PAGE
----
With everyone buckled and electronic devices stowed, the (un)American Airlines pilot announced: “Bad weather ahead, outside of Baltimore. We’ll have to wait for further instructions.”  What? I’d just spoken with a friend who said it was sunny and dry at home. Where did the pilot go for the forecast? Pee-wee’s Playhouse?

We taxied and queued up for takeoff. Sky King returned with an update. “Someone on the plane is ill. We have to return to the gate.”

After reattaching to the jetway via retractable umbilicus, a washed-out-looking woman deplaned. My diagnosis, mild heat stroke. Show of hands, please, who will be next?

Inside the pressure cooker, broasting under the blazing Texas sun, my 24-hour deodorant went down in flames. Passengers groused. Babies wailed. The aroma of doody diapers wafted through the cabin.

I recognized the phlegmy sound of throat-clearing. “According to FAA rules, we need to refuel before we can depart.” Of course. We’d burned more than an hour’s worth on our round-trip excursion to the runway and back. “We’re trying to locate the fuel truck.” Hellooo … At the world’s eighth busiest airport, they don’t know where a fuel truck is?  

By now I’m approaching homicidal. It’s hotter than hell. NO ac. NO fuel. NO food. NO freaking flight. And I’m still stuck in Dallas. But, if I can hang on another few hours, I muse, I’ll be able to order a beer without food.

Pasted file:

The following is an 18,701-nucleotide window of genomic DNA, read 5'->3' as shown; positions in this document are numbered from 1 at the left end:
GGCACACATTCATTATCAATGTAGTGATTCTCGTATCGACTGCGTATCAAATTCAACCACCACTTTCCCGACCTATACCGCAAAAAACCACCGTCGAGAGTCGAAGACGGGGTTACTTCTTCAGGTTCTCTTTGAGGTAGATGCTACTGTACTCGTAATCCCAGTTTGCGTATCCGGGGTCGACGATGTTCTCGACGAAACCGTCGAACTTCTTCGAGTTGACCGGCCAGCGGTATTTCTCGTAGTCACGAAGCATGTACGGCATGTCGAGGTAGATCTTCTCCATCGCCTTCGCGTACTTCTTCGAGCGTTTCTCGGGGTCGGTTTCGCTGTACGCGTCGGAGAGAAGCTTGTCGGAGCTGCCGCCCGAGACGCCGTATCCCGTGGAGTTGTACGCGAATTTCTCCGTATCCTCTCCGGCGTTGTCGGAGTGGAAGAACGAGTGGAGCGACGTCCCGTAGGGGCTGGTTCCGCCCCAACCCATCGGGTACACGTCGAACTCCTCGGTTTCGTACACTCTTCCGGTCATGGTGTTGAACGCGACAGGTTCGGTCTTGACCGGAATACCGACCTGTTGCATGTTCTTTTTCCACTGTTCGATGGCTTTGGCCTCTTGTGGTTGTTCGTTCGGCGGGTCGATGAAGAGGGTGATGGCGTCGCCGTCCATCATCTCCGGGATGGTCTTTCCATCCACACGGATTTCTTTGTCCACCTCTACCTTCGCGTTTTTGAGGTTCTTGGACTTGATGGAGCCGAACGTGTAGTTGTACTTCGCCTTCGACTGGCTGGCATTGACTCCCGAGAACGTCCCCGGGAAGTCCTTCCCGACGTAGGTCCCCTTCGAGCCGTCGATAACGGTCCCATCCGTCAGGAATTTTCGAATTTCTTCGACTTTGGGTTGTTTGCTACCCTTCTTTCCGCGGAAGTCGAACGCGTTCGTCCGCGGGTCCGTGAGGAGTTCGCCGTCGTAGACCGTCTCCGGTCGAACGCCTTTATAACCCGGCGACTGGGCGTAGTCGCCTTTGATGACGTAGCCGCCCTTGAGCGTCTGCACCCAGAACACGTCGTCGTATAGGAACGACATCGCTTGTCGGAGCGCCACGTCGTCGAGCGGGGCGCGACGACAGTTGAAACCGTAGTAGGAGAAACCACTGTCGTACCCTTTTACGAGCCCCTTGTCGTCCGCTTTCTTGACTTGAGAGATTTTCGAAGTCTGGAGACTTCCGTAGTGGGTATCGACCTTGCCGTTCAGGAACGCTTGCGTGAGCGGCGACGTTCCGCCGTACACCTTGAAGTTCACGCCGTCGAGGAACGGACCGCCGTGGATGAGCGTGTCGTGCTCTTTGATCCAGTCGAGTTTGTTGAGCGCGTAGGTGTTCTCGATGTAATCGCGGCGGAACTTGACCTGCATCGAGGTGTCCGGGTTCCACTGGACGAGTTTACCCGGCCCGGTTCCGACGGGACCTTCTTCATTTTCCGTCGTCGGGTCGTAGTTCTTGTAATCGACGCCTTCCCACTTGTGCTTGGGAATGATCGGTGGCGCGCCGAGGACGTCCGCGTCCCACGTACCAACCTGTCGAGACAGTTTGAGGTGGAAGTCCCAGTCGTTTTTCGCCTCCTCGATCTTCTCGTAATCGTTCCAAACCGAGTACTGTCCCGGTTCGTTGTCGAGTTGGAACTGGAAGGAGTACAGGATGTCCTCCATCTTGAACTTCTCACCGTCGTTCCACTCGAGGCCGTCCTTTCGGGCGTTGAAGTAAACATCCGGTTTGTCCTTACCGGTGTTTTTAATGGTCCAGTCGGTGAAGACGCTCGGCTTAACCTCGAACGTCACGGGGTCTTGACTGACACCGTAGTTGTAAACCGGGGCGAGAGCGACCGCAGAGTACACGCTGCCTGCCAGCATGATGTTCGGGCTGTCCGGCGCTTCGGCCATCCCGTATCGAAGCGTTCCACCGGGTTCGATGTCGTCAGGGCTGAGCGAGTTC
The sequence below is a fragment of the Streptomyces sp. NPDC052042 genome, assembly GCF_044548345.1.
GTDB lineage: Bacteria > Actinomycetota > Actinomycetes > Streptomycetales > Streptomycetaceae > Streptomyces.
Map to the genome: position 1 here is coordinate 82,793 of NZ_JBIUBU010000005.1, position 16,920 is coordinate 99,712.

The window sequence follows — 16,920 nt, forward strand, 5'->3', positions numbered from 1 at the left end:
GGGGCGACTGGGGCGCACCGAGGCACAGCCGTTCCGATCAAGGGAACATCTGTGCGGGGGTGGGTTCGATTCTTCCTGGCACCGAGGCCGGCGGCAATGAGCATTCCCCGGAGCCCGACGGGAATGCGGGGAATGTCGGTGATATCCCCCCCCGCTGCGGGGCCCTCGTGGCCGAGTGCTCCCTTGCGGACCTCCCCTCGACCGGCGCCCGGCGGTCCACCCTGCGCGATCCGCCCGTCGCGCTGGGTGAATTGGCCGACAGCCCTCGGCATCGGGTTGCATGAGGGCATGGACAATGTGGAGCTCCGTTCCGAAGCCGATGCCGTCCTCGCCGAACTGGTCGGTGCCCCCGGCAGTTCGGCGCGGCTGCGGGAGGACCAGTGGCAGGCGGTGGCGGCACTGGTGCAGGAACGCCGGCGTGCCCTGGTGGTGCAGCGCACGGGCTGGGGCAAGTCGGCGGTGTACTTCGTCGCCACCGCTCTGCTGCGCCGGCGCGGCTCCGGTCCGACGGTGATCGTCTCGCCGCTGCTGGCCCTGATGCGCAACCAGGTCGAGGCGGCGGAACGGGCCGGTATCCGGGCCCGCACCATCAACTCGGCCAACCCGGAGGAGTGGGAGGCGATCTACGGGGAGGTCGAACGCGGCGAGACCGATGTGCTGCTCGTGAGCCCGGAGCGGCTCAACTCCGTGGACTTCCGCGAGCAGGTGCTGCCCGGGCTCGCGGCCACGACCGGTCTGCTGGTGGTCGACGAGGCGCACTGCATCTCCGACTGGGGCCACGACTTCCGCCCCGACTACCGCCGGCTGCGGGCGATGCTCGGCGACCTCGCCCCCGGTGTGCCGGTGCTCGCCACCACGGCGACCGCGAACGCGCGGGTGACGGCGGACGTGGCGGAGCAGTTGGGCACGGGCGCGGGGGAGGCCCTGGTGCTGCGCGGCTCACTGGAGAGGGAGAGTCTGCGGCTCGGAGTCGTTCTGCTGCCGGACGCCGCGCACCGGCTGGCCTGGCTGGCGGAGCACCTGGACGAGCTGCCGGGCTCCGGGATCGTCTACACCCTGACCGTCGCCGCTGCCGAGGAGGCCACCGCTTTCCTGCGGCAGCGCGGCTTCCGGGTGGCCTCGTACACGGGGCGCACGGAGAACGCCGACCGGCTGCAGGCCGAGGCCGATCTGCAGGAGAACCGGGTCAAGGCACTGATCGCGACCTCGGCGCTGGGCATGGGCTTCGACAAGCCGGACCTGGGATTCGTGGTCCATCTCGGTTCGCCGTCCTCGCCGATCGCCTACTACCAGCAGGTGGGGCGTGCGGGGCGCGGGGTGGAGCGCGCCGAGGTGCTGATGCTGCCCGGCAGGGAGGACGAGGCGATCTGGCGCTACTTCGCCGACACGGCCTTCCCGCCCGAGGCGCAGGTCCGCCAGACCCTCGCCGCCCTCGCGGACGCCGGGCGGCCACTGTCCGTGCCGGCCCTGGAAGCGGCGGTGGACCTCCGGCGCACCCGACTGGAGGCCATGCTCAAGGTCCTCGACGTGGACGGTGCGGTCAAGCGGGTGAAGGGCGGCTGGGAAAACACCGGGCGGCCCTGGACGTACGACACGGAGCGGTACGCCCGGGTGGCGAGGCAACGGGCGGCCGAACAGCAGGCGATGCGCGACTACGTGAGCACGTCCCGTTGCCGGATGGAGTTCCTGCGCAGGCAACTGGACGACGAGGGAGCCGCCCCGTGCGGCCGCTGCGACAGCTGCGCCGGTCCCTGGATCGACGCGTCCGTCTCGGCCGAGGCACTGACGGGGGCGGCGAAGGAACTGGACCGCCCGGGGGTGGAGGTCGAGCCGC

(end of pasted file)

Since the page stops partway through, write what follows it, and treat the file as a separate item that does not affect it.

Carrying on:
In his smoothest Peter Graves voice, Captain Clarence Oveur updates the hostages. “Sorry, folks. This is an old TWA plane. We can’t get air-conditioning until we’re airborne. Thanks for your patience.” Patience? I’m poised to storm the cockpit with a coffee stirrer.  

Flight attendants hand out water and apologetic (and apoplectic) looks.  

Meanwhile—as if this were not entertainment enough—I am seated next to a woman who alternately hums and talks to herself.  “How ‘bout this heat?” I offer weakly to interrupt her monologue. She glares.

I worry that the security scanner missed the butterfly knife wedged in her thong. I’d better not nod off. She may have a vendetta against writers. Or grandmothers. Or my turquoise tank top.  

A multitasker, she continues to hum and mutter while reading a book: Women, Food, and God. Wasn’t Eat, Pray, Love more than enough fluff for one decade? From the corner of my eye I watch as she highlights passages. I check Amazon. The book exists.